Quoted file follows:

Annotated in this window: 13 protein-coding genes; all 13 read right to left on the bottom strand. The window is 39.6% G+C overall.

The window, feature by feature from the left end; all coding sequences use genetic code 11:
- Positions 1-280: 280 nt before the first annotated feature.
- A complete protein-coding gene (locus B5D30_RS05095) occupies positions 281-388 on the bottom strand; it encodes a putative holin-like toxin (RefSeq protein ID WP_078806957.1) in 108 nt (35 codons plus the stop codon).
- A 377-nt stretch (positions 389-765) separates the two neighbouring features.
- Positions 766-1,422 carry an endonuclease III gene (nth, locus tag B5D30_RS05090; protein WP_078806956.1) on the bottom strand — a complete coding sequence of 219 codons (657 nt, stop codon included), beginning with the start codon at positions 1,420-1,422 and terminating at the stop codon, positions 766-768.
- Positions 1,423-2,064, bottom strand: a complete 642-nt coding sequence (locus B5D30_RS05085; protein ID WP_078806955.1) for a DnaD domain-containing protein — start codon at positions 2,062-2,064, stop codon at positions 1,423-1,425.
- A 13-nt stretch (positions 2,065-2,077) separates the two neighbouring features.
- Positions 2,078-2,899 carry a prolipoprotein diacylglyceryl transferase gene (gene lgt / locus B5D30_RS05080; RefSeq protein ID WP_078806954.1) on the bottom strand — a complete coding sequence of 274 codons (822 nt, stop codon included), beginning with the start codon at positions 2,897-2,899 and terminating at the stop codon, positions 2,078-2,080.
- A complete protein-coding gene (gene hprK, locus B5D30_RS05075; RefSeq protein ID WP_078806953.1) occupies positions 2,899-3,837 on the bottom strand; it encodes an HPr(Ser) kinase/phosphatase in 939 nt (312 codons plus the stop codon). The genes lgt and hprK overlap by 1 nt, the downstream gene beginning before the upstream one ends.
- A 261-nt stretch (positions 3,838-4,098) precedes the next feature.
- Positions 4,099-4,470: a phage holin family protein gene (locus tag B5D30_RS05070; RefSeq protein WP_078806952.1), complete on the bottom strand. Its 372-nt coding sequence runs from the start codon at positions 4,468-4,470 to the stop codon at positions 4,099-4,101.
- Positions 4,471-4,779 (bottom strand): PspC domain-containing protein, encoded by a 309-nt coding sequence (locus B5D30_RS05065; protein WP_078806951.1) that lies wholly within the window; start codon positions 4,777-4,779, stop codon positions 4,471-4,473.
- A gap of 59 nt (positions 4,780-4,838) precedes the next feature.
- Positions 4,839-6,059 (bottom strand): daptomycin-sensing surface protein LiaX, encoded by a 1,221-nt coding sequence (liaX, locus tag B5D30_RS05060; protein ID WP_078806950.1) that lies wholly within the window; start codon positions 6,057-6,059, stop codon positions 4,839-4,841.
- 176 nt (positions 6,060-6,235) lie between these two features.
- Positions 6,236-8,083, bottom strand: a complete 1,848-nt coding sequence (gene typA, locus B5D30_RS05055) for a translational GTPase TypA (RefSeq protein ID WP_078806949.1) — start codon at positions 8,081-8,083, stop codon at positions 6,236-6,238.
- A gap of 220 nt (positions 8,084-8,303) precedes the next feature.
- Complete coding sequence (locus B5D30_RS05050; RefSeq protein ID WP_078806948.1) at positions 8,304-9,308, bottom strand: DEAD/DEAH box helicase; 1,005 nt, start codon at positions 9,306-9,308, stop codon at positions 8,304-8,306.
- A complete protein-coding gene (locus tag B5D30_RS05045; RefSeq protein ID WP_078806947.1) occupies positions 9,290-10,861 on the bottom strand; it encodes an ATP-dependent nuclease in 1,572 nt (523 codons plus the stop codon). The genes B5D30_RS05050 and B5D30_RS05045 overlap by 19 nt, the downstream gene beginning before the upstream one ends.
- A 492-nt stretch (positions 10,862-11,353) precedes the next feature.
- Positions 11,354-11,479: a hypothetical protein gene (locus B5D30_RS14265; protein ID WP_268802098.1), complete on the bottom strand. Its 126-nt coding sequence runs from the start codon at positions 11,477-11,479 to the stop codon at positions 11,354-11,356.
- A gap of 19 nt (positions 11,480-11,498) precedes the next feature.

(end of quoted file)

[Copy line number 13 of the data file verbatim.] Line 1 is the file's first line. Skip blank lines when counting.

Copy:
- Positions 4,471-4,779 (bottom strand): PspC domain-containing protein, encoded by a 309-nt coding sequence (locus B5D30_RS05065; protein WP_078806951.1) that lies wholly within the window; start codon positions 4,777-4,779, stop codon positions 4,471-4,473.